Lotus corniculatus

(redirected from Birdsfoot trefoil)
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  • noun

Synonyms for Lotus corniculatus

European forage plant having claw-shaped pods introduced in America

References in periodicals archive ?
Examples include oxeye daisies (Leucanthemum vulgare), birdsfoot trefoil (Lotus corniculatus) and false-brome (Brachypodium sylvaticum).
Hay meadows are typically on fertile, neutral soils, and feature plants like knapweed and meadow buttercup, nitrogen-fixing legumes like red clover, birdsfoot trefoil and tufted vetch and many grasses such as crested dog's-tail, sweet vernal grass and meadow foxtail.
In all, Brett-Young offers 20 to 25 products, including all of the different formulations, and a number of specialized products for legume crops like birdsfoot trefoil, sainfoin and alfalfa.
In spring, the pale, delicate yellows of stiff cowslips are succeeded by the stronger chromes of sprawling birdsfoot trefoil and buttercup.
Comparing the first and third production sequence years, soil P in the surface 6 inches (15 centimeters) decreased 33 percent under a stand of pure chicory, but 5 percent under a mixed stand of grass, birdsfoot trefoil and chicory.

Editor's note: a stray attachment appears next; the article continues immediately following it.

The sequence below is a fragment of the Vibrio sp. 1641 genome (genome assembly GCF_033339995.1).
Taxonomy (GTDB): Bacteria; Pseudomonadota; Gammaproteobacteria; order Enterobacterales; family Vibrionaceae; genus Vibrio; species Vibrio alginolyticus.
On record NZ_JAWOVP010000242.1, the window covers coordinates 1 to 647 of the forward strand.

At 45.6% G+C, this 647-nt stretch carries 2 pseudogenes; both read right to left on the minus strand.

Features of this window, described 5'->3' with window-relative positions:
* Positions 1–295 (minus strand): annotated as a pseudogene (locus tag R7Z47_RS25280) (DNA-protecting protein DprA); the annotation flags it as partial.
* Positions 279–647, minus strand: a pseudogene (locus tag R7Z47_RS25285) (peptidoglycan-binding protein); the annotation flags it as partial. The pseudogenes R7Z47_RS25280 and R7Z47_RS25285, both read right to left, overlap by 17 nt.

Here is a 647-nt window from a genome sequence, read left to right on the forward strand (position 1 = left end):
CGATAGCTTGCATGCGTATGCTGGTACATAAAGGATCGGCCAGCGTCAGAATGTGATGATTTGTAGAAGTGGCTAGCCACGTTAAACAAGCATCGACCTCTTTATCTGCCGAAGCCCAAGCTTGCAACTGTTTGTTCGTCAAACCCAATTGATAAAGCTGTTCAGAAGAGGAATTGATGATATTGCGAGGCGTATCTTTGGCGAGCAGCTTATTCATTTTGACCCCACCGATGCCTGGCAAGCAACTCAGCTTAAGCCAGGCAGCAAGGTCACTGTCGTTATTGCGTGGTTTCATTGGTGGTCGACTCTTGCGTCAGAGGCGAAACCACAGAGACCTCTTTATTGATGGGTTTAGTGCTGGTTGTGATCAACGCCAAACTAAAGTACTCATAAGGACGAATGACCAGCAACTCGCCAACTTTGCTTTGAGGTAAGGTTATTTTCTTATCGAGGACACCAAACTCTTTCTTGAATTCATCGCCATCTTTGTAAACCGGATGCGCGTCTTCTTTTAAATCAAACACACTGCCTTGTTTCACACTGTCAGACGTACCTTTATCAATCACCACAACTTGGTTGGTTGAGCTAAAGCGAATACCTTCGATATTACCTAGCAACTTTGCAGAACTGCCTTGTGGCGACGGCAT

Or, plant a deep rooting cover crop like birdsfoot trefoil, crownvetch or sweet clover.
The free seeds include Cornflower, Field Poppy, Birdsfoot Trefoil, Daisy and Clover and are guaranteed to add a fantastic array of vibrant colour to your garden.
The areas of land seeded with species such as lesser knapweed, field scabious, birdsfoot trefoil and red clover aim to provide a food-rich habitat for pollinators such as wild bees, honeybees, hoverflies, butterflies and moths.
Following re-grading, the site was planted using native vegetation and trees, including a wildlife seed mixture of Birdsfoot Trefoil, Red Clover, Yellow Clover and White Clover.
An alternative temperate CT legume would be birdsfoot trefoil (Lotus corniculatus) (Scharenberg et al.
Vetches and the first evening primroses of the year rose up among tangles of dog rose, woody nightshade and birdsfoot trefoil.
Choose from a wide variety of pretty flowers that you used to see on your country walks when you were young, including species such as cornflower, poppies, birdsfoot trefoil and foxglove.
Flowers such as red clover and birdsfoot trefoil - often called the bacon and egg flower - are essential food sources for wild bees and are common in wildlife gardens, meadows and roadside verges.